We’re streaming daily on Apple Podcasts, Google Podcasts, Stitcher, Pocket Casts, and Spotify!
You’d think that someone would want to purchase this super rare Leica lens, right? Well, at this point, it probably belongs in a museum. It checks off all the wishes of Leica lovers too. A 35mm f1.4? Check! Brass? Check! The rare silver color? Check! And it’s a rare prototype? Checkmate!
“According to the listing by Canada-based ebay seller setadel_studios, this 35mm Summilux-M f1.4 AA is the only prototype still out there today. It comes in chrome instead of the regular black version; while the latter has a lighter anodized body that weighs 340 g, this prototype has a brass body and weighs a little heavier because of it at 400 g. The AA stands for the double hand-ground aspherical lens element. There’s also a concave lens element on both the front and rear element, and it’s reportedly the only Leica lens to have this feature. All these make it a highly collectible lens along with the likes of the 50mm f1.2 Noctilux.”
Then it disappeared from the web. And in February 2019, we spotted it again, listed by the same seller. We noted:
“‘Probably the greatest find and most desirable lens ever in the Leica system,’ the listing description went on. This lens is supposedly within the ranks of collectibles like the coveted 50mm f1.2 Noctilux lens.”
And recently, we saw it listed yet again. This time though, the pricing went down. It’s now going for a cool $695,000. The seller, setadel_studios, emphasizes that this is the highlight of any Leica collector. Indeed it could be! There is only one available! Further, Leica ceased production because the lens was too expensive to make, notes the seller. It makes sense since it was a double aspherical. Steve Huff confirms this and says that afterward, maybe only 2,000 were made. Huff, who I’ve known for many years, is a highly respected authority on Leica products. He’s worked directly with Leica dealers and reviews only the products he likes. If he’s featuring this lens, he obviously liked it. And from a publisher’s standpoint, the long term pageview generation potential is too good to fail.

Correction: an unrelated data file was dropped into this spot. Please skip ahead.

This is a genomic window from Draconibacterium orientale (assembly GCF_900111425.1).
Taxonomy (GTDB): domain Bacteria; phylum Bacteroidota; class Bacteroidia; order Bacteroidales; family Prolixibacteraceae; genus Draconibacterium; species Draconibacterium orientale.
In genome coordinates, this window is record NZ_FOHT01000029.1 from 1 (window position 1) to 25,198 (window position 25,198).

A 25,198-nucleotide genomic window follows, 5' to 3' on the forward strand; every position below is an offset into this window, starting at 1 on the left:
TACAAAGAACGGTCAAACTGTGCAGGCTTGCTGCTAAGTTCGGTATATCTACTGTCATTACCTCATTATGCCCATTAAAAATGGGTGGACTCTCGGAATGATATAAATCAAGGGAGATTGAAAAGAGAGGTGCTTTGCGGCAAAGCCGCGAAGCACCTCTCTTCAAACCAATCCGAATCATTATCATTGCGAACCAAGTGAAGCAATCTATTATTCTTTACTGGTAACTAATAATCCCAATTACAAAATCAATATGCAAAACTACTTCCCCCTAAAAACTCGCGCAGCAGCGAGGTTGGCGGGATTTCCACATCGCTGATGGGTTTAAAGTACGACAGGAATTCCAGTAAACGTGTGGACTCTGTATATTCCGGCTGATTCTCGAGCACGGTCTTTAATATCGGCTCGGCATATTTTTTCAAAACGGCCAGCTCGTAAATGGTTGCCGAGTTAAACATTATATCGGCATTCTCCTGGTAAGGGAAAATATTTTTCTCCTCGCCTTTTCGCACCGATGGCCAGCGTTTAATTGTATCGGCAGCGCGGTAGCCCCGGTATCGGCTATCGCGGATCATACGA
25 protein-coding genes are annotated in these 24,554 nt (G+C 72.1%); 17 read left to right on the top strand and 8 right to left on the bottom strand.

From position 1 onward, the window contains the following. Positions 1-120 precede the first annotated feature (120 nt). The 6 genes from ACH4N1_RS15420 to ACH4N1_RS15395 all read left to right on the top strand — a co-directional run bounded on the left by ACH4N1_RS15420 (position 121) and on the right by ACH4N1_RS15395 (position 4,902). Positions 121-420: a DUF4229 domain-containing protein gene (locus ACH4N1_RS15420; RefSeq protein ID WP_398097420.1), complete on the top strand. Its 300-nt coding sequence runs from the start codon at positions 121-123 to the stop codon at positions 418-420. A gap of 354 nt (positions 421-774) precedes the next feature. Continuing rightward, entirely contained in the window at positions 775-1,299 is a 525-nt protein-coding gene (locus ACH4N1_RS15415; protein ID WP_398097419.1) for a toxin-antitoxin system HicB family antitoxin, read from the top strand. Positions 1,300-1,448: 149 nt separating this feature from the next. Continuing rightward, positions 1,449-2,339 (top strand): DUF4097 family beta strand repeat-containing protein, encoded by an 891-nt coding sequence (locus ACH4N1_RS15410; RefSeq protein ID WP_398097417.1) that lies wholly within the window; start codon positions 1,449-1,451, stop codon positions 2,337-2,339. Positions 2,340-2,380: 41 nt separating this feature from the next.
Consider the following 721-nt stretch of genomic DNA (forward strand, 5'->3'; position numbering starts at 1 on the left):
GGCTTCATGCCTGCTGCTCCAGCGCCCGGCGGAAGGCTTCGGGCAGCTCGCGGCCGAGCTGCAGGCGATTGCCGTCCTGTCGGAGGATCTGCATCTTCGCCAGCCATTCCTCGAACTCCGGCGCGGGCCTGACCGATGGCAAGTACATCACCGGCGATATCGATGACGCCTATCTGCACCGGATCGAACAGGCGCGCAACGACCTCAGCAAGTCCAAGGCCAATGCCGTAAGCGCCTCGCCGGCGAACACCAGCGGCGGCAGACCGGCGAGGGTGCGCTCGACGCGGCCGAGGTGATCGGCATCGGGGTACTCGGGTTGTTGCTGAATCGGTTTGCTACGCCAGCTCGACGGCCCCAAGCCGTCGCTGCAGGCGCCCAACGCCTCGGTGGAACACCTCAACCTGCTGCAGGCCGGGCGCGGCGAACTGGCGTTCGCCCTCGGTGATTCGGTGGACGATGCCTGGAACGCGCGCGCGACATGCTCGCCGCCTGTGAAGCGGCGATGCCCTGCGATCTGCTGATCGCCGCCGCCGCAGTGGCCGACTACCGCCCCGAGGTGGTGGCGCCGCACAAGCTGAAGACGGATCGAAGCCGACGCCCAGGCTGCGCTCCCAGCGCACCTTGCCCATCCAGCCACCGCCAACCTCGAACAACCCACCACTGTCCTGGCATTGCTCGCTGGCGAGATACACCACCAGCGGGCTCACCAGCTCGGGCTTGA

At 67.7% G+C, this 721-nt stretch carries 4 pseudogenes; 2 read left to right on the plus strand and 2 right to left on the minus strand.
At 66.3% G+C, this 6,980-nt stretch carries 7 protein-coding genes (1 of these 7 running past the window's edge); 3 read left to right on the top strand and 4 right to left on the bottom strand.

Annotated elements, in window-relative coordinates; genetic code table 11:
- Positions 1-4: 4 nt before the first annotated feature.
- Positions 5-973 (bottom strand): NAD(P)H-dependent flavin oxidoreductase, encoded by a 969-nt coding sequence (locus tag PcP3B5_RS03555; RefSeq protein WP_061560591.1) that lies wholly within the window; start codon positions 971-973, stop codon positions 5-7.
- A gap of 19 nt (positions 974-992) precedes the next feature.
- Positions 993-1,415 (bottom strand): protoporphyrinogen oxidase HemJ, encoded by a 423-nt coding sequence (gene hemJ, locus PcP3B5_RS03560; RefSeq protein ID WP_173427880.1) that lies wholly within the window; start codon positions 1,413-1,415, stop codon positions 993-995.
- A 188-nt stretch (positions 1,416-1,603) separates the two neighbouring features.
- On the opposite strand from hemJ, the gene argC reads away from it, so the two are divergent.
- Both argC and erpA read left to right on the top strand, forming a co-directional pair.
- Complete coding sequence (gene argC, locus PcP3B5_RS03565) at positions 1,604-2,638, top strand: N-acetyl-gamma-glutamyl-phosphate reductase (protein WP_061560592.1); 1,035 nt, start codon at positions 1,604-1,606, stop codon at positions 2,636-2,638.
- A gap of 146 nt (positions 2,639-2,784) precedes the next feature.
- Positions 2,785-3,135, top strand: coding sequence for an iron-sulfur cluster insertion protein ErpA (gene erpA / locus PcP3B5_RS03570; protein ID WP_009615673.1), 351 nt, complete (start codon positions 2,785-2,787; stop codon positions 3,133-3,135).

Horatio over at Street Silhouettes got his hands on both this lens and the 50mm f1.2 AA a while back. He’s very realistic in his findings, concluding that if you’re on the fence between both lenses, you’ve probably got the money to get both. So just get both! Most of us mere mortals can’t afford this, but it’s always cool to geek out about them.
I’ve visited the Leica Museum, and I’ve always wondered how they didn’t hold onto a product like this. Maybe it was auctioned off? Leica has surely gone through some tough times. But when I’ve visited other manufacturers’ headquarters, I’ve seen lots of awesome and similar things. Canon’s headquarters in NY has a whole wall of old and rare cameras and lenses.
Is it expensive? Yeah. But let’s be honest, it’s a one of a kind. And in that case, you get to name your price. It would surely look cool adapted to your Sony a7r IV. But where I think it would be perfect is the Leica M9. Otherwise, it would be fun to use on the new Leica M10 Monochrom. The thing is that this classic lens needs a classic render to really make it do something special. And as it is, it’s hard to take a bad picture with either of those cameras.
All images are from the seller on eBay.